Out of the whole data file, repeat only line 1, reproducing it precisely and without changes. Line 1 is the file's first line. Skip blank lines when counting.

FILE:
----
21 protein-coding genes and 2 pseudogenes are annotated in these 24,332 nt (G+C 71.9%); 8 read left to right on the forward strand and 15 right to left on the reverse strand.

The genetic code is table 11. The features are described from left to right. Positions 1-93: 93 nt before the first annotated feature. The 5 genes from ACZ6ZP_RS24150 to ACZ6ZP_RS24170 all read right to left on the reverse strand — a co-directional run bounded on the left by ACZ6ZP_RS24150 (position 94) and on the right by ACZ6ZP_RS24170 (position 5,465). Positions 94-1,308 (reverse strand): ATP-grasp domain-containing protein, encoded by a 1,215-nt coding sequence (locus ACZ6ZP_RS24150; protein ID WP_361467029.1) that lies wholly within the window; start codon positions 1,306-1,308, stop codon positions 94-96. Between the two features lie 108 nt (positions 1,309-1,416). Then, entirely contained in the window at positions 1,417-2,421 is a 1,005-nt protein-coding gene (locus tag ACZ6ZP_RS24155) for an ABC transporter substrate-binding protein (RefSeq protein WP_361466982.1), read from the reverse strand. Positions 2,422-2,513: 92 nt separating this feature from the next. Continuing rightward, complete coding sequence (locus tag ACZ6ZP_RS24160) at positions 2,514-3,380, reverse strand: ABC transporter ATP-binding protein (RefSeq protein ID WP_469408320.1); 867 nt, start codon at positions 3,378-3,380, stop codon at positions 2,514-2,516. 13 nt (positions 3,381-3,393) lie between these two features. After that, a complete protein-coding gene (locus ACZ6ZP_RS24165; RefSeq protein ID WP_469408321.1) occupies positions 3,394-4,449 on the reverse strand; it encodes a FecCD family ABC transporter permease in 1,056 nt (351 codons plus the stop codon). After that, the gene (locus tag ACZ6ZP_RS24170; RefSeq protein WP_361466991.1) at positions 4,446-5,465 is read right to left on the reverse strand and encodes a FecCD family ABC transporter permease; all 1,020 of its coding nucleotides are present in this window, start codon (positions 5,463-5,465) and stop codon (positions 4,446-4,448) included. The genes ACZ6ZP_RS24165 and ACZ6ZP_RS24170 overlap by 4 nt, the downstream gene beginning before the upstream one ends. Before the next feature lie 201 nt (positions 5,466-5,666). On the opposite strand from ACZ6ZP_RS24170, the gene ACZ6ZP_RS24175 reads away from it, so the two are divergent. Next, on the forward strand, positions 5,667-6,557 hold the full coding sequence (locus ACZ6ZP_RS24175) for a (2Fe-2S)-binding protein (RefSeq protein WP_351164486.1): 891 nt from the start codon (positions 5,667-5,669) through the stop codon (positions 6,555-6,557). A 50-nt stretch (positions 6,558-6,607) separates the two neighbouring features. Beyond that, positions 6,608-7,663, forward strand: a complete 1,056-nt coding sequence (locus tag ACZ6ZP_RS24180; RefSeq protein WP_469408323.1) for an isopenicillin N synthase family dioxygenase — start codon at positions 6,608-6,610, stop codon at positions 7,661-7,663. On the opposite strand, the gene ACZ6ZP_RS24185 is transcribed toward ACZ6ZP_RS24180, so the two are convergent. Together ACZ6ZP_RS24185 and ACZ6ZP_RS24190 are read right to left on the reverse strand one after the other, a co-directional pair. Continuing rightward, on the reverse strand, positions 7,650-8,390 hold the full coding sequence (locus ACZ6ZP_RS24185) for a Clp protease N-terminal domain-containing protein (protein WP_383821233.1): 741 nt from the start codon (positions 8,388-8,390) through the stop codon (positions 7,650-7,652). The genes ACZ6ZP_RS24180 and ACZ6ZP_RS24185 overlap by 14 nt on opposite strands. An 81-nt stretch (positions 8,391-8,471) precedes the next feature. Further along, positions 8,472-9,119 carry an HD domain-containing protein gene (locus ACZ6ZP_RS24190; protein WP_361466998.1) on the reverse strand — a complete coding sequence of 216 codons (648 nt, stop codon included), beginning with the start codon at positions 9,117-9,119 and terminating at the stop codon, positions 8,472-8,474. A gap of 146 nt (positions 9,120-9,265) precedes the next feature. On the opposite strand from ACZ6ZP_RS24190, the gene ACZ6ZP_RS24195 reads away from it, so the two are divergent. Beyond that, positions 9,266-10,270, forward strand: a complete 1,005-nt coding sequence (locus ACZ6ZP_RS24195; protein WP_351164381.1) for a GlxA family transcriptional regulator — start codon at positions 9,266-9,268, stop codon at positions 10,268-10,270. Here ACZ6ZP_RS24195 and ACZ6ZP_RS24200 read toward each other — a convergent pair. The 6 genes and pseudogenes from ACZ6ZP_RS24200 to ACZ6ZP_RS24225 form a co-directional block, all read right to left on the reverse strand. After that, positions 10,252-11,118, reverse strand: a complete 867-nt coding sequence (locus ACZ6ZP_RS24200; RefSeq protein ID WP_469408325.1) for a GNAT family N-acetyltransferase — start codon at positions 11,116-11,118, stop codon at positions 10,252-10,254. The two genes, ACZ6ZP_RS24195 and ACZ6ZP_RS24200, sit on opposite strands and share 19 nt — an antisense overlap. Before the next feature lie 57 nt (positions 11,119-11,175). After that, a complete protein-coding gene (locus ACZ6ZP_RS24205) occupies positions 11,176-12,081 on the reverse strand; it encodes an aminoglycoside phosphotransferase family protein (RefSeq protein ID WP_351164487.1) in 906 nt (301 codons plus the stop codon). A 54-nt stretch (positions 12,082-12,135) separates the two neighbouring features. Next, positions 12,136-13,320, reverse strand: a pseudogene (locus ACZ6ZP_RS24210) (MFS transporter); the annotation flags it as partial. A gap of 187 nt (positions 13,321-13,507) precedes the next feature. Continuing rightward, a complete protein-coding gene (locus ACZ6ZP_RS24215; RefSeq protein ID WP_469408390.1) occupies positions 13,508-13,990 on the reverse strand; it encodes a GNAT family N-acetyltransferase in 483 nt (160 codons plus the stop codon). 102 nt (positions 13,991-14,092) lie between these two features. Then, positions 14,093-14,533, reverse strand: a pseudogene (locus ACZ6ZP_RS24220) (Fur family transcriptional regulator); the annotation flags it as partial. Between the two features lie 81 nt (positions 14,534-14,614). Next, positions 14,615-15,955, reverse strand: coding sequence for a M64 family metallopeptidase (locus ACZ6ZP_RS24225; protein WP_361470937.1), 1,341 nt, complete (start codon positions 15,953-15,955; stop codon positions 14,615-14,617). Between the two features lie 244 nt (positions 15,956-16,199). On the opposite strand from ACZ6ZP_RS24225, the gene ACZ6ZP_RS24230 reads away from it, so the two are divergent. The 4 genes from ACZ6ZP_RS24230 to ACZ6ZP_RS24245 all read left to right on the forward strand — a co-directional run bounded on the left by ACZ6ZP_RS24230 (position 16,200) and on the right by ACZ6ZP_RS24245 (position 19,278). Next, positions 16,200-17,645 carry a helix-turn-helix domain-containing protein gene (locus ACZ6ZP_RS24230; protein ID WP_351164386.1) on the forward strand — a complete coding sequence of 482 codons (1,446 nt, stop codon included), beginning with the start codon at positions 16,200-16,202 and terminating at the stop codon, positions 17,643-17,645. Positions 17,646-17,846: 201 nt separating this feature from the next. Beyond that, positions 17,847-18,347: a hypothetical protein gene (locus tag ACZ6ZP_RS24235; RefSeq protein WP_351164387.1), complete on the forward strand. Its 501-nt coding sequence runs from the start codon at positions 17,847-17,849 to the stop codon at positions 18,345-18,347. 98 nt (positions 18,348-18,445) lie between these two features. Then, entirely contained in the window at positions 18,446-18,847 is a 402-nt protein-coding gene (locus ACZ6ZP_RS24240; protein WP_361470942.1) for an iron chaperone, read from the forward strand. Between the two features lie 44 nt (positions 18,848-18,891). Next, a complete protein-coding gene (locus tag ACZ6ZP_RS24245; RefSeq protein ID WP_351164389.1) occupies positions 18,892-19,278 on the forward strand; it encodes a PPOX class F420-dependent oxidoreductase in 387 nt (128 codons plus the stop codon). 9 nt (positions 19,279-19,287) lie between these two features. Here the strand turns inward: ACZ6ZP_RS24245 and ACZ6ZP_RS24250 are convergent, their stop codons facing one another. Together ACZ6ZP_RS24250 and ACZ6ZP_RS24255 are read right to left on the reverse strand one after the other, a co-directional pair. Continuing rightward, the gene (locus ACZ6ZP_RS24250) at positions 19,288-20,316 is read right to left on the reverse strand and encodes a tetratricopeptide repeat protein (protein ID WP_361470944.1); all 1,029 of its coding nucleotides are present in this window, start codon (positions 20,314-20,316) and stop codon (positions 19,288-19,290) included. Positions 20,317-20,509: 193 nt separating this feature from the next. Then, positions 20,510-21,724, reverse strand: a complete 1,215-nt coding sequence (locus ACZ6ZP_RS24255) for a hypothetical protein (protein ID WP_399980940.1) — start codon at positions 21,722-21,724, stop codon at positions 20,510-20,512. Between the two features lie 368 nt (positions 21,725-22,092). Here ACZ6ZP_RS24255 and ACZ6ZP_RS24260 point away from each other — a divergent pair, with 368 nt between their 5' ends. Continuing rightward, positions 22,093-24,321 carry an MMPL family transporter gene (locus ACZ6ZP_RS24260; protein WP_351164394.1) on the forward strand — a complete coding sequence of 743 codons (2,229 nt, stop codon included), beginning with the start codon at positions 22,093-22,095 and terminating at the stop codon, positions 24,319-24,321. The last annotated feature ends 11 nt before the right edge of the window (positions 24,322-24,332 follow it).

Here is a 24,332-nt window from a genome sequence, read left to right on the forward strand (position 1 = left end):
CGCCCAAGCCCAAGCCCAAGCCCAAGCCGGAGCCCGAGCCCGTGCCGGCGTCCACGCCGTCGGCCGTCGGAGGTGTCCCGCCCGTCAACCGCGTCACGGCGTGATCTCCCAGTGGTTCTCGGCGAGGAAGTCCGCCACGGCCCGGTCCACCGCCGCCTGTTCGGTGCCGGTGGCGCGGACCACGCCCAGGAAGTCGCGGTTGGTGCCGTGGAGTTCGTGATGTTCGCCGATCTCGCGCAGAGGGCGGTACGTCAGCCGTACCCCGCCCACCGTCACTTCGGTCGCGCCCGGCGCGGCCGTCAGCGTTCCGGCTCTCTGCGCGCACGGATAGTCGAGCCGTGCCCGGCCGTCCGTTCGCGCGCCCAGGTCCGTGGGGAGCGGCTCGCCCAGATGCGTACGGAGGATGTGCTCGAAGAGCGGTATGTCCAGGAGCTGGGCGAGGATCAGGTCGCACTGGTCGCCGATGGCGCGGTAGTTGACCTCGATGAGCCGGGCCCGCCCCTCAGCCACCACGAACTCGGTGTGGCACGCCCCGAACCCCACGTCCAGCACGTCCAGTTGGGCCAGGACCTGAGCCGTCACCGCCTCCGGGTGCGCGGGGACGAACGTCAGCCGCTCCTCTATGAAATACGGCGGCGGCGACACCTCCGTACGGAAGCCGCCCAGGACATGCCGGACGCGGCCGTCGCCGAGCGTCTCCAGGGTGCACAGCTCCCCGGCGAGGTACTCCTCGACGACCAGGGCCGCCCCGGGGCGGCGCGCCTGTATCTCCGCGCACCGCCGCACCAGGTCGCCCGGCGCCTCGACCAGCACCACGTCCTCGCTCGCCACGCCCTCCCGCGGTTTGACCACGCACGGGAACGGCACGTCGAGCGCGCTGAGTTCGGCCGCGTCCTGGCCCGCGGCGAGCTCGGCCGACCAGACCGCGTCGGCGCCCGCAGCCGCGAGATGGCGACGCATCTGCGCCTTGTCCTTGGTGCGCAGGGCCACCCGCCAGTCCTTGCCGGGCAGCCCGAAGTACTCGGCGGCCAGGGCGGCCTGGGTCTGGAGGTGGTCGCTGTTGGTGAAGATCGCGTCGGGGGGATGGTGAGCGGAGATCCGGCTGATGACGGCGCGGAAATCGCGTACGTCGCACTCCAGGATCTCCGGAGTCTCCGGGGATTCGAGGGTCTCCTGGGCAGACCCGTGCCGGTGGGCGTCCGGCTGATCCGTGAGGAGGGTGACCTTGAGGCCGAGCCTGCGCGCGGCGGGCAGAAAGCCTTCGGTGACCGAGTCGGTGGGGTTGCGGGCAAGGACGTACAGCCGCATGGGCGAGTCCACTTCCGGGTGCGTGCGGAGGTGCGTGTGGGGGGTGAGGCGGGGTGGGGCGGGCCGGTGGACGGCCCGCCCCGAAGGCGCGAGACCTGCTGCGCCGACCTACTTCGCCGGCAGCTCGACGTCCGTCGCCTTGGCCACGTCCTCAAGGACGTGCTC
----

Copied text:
21 protein-coding genes and 2 pseudogenes are annotated in these 24,332 nt (G+C 71.9%); 8 read left to right on the forward strand and 15 right to left on the reverse strand.